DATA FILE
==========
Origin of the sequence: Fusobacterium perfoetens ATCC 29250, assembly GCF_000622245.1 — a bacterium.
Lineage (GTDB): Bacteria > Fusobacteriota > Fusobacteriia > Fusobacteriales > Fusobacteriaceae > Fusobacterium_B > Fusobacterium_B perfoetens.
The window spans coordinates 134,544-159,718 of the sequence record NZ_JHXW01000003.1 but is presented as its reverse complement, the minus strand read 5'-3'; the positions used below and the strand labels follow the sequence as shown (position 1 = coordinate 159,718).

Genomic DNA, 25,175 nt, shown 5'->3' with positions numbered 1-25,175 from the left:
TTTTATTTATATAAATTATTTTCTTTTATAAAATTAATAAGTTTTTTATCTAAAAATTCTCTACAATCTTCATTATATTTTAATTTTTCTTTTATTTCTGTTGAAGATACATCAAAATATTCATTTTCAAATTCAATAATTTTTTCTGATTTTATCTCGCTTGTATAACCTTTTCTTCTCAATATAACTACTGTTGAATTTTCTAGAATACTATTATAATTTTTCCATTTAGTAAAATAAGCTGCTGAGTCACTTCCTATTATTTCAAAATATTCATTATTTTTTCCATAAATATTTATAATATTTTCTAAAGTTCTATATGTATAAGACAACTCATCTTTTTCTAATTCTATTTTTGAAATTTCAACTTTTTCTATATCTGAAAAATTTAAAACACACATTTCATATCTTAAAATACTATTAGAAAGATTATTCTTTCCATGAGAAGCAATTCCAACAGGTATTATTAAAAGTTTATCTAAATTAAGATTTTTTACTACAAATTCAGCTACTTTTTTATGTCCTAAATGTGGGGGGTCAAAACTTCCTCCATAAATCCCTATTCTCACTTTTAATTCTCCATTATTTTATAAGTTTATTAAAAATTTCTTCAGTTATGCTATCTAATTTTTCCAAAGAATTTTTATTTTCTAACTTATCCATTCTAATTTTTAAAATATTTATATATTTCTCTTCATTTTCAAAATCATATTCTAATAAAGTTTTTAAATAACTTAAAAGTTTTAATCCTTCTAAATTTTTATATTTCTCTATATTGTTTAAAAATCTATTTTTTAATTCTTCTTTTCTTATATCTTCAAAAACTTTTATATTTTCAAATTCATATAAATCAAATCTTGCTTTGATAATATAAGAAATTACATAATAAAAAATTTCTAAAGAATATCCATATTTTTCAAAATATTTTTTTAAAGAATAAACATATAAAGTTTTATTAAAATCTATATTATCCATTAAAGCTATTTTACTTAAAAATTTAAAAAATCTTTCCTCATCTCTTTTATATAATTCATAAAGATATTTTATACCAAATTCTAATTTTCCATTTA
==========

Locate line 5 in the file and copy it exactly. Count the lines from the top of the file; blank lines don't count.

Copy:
TTTTATTTATATAAATTATTTTCTTTTATAAAATTAATAAGTTTTTTATCTAAAAATTCTCTACAATCTTCATTATATTTTAATTTTTCTTTTATTTCTGTTGAAGATACATCAAAATATTCATTTTCAAATTCAATAATTTTTTCTGATTTTATCTCGCTTGTATAACCTTTTCTTCTCAATATAACTACTGTTGAATTTTCTAGAATACTATTATAATTTTTCCATTTAGTAAAATAAGCTGCTGAGTCACTTCCTATTATTTCAAAATATTCATTATTTTTTCCATAAATATTTATAATATTTTCTAAAGTTCTATATGTATAAGACAACTCATCTTTTTCTAATTCTATTTTTGAAATTTCAACTTTTTCTATATCTGAAAAATTTAAAACACACATTTCATATCTTAAAATACTATTAGAAAGATTATTCTTTCCATGAGAAGCAATTCCAACAGGTATTATTAAAAGTTTATCTAAATTAAGATTTTTTACTACAAATTCAGCTACTTTTTTATGTCCTAAATGTGGGGGGTCAAAACTTCCTCCATAAATCCCTATTCTCACTTTTAATTCTCCATTATTTTATAAGTTTATTAAAAATTTCTTCAGTTATGCTATCTAATTTTTCCAAAGAATTTTTATTTTCTAACTTATCCATTCTAATTTTTAAAATATTTATATATTTCTCTTCATTTTCAAAATCATATTCTAATAAAGTTTTTAAATAACTTAAAAGTTTTAATCCTTCTAAATTTTTATATTTCTCTATATTGTTTAAAAATCTATTTTTTAATTCTTCTTTTCTTATATCTTCAAAAACTTTTATATTTTCAAATTCATATAAATCAAATCTTGCTTTGATAATATAAGAAATTACATAATAAAAAATTTCTAAAGAATATCCATATTTTTCAAAATATTTTTTTAAAGAATAAACATATAAAGTTTTATTAAAATCTATATTATCCATTAAAGCTATTTTACTTAAAAATTTAAAAAATCTTTCCTCATCTCTTTTATATAATTCATAAAGATATTTTATACCAAATTCTAATTTTCCATTTA